We use cookies to give you the best experience possible. By continuing we’ll assume you’re on board with our cookie policy

How Did the Government Mobilise the Minds of the Nation toward War Essay Sample

essay
  • Pages: 5
  • Word count: 1,348
  • Rewriting Possibility: 99% (excellent)
  • Category: war

Get Full Essay

Get access to this section to get all help you need with your essay and educational issues.

Get Access

Introduction of TOPIC

Propaganda is a very powerful thing deliberately used to control or alter people’s attitudes, and those whose attitudes have already been controlled or altered, produce predictable behaviour. Propaganda does not depend on violence or bribery. It is simply the publication or broadcast of information designed to influence wartime attitudes towards a particular point of view.

Propaganda was often used in 1914. In fact, there were 4,500 cinemas built around Britain to influence propaganda. British filmmakers made over 240 war films between 1915 and 1918. Some of these films are the most famous films of war. The films were propaganda triumphs and brought the people closer to the conditions of war; this is a very powerful type of propaganda. Films were made such as the battle of Somme which was made as propaganda as it was sanitised for public display, using a mixture of stage footage and genuine battle sequences, probably one of the most remarkable films of the year.

In 1914, propaganda had developed so much that it was then divided into two main categories: State Propaganda and Private Propaganda. State Propaganda was any type of propaganda which involved the government such as newspapers which they controlled and used a combination of triumph and defamation of the enemy to influence people’s opinions of the war as they wanted all civilians to contribute to the wartime effort. Private propaganda involves attitudes coming from individuals with no form of pressure from the government such as poetry, children’s tails and comics. Comics and books for children gave across a patriotic feeling. The British were always brought across to be modest, brave and successful whilst the enemy was always portrayed as cowardly and treacherous. This type of propaganda sold very well.

These two main categories then sub-divide into three official types of propaganda: home (organised by Ministry of the Interior), enemy (organised by the War Office) and neutral (organised by the Foreign Office). Home propaganda is targeted to the own countries civilians, enemy propaganda is targeted towards the enemy and neutral propaganda is to persuade neutral people to have hatred for the ‘enemy’ and contribute towards the wartime effort. All of these included tools of imperial propaganda such as books, newspapers, paintings, poems, leaflets and posters. Posters were significantly effective because they are much personalised, targeting an individual, often in huge block capitals, cutting straight to the point. They are effective because they are throwing all types of emotions to individuals such as haste, demand, force, loyalty, guilt, honour, pride and use psychology to make you think if you don’t join the army then you are not serving your duty by contributing to the wartime effort.

Posters are also used to recruit people as well as persuading them to volunteer. I think they would like people to volunteer because a nothing is more powerful than a heart of a volunteer. Although it was soon the case that they had to start conscripting people and it was these conscripts who won the war anyway in the BEF (British Expeditionary Force).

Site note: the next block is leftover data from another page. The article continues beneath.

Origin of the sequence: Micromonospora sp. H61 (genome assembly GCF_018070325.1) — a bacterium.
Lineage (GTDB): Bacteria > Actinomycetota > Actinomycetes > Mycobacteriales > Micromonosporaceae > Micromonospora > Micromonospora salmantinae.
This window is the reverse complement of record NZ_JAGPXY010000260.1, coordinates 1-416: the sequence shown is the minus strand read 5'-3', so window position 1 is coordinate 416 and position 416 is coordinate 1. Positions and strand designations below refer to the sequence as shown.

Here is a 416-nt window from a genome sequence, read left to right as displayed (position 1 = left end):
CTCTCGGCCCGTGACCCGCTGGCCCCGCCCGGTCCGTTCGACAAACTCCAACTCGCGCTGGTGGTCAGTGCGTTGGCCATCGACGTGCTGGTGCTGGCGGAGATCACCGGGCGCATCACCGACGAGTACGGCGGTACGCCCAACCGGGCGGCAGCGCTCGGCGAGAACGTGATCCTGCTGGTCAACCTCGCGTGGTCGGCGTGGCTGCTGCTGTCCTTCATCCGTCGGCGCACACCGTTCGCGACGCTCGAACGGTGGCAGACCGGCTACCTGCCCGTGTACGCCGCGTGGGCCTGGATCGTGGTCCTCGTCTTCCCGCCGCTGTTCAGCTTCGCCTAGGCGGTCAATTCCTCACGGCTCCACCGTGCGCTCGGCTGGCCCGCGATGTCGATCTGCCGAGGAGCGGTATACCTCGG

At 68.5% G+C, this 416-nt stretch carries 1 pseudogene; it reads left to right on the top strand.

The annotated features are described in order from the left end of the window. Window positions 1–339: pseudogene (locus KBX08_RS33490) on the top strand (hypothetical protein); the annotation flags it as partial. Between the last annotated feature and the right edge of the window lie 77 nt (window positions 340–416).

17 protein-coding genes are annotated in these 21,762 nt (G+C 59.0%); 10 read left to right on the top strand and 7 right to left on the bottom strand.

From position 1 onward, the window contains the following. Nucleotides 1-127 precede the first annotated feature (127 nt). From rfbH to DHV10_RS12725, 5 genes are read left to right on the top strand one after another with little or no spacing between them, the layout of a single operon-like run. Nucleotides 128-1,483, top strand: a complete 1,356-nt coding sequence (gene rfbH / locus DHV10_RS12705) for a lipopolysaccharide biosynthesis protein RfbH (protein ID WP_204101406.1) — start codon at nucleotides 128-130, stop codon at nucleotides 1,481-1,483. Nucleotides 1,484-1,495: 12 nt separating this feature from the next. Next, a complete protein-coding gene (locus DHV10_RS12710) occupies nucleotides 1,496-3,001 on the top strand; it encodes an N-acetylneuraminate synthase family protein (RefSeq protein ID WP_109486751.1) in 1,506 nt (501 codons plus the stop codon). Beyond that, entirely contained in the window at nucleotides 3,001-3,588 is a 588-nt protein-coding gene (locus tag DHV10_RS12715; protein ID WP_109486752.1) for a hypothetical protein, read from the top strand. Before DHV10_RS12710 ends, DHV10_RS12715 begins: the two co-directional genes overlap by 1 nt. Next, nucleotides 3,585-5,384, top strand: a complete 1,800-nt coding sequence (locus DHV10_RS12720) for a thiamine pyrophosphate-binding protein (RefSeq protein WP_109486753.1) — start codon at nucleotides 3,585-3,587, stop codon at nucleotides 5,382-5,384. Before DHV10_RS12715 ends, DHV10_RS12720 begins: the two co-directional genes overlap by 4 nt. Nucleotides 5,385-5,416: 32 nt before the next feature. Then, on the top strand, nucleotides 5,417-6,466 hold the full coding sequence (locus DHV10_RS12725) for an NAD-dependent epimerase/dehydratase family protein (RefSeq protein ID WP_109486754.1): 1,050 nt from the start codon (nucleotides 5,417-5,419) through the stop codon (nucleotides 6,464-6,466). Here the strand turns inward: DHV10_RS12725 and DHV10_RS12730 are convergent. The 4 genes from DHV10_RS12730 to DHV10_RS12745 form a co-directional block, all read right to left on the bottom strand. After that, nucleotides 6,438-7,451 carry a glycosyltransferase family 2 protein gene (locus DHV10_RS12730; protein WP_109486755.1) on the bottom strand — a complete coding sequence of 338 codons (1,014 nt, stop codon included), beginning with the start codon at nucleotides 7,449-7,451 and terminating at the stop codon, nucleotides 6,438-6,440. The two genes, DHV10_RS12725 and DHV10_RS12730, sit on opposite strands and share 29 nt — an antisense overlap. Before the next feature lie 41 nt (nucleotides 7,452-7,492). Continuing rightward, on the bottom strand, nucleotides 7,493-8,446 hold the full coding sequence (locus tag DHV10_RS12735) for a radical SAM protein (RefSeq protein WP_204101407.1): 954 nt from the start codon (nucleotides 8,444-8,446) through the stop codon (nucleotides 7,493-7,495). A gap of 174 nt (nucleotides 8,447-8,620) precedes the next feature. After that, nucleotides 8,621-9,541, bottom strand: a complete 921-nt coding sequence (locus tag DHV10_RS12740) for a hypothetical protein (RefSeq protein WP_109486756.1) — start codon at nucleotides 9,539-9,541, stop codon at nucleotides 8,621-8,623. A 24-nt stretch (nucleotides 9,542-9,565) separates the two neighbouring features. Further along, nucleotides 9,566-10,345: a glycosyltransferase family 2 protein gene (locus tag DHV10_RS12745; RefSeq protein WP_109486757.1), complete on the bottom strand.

"text-align: justify;">It was very important that propaganda was thrown towards the home audience as

Sorry, but full essay samples are available only for registered users

Choose a Membership Plan
they had many aims: recruitment for soldiers, recruitment for war industries, regulating behaviour, national security – spy mania, fundraising, maintaining public morale, using the church’s support (‘God is on your side’) and establishment of national unity behind just a cause.

By 1916, cinemas had really started to take off and other methods of conveying propaganda were introduced such as creating leaflets with explicit stories of German barbarism and how German factories were using dead bodies to turn them into fat, oil and possibly even pig’s fodder. Though it was a lie, it was spread across the world and turned Germans into ruthless beings. Most of the news stories published were true but due to their explicit content they were not thought of as lies. Some authors signed a declaration stating that they supported the war. They then used mass literacy as the department of history at Oxford University produced a five-volume explanation of why Britain was justified in going to war. This dismissed all the doubts about war being the wrong thing which then truly mobilised the minds of the nation towards war.

Propaganda was how the state took greater control over peoples lives. Propaganda told them where to work, how to spend their leisure, what to eat, what to do and especially what to think. Citizens were denied access to information that could lead them to the question ‘Is the war worth fighting?’ It was aimed to make sure that the nation could not think for themselves, therefore not realising that the war was not a good thing. The government used propaganda to eliminate any chance of the nation turning against war. It was propaganda which recruited soldiers in the first place. Also, propaganda used peer pressure. An example of this is a poster urging the wife to ask herself is her man worthy of her if he isn’t in uniform? This will then persuade her to have words with him and maybe consider having him signed up to the army to fight for his country as an obligation. Another poster was of a man sitting in a very comfortable room with his two children who were playing soldiers. His kids the asked ‘father, what did you do in the war’.